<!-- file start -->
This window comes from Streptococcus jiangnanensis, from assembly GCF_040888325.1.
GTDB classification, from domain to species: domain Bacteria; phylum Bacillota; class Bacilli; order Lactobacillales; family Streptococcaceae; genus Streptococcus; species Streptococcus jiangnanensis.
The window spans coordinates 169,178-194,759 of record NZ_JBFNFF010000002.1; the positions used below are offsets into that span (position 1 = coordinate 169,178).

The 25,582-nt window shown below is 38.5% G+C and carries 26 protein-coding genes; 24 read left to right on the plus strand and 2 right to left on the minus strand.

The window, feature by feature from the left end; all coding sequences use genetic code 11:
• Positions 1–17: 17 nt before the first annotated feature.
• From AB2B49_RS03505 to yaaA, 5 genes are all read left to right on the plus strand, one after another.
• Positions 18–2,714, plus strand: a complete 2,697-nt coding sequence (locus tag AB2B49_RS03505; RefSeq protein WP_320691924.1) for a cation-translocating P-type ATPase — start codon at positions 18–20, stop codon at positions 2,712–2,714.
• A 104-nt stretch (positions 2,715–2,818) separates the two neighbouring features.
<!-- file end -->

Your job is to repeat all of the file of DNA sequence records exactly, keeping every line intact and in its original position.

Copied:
This window comes from Streptococcus jiangnanensis, from assembly GCF_040888325.1.
GTDB classification, from domain to species: domain Bacteria; phylum Bacillota; class Bacilli; order Lactobacillales; family Streptococcaceae; genus Streptococcus; species Streptococcus jiangnanensis.
The window spans coordinates 169,178-194,759 of record NZ_JBFNFF010000002.1; the positions used below are offsets into that span (position 1 = coordinate 169,178).

The 25,582-nt window shown below is 38.5% G+C and carries 26 protein-coding genes; 24 read left to right on the plus strand and 2 right to left on the minus strand.

The window, feature by feature from the left end; all coding sequences use genetic code 11:
• Positions 1–17: 17 nt before the first annotated feature.
• From AB2B49_RS03505 to yaaA, 5 genes are all read left to right on the plus strand, one after another.
• Positions 18–2,714, plus strand: a complete 2,697-nt coding sequence (locus tag AB2B49_RS03505; RefSeq protein WP_320691924.1) for a cation-translocating P-type ATPase — start codon at positions 18–20, stop codon at positions 2,712–2,714.
• A 104-nt stretch (positions 2,715–2,818) separates the two neighbouring features.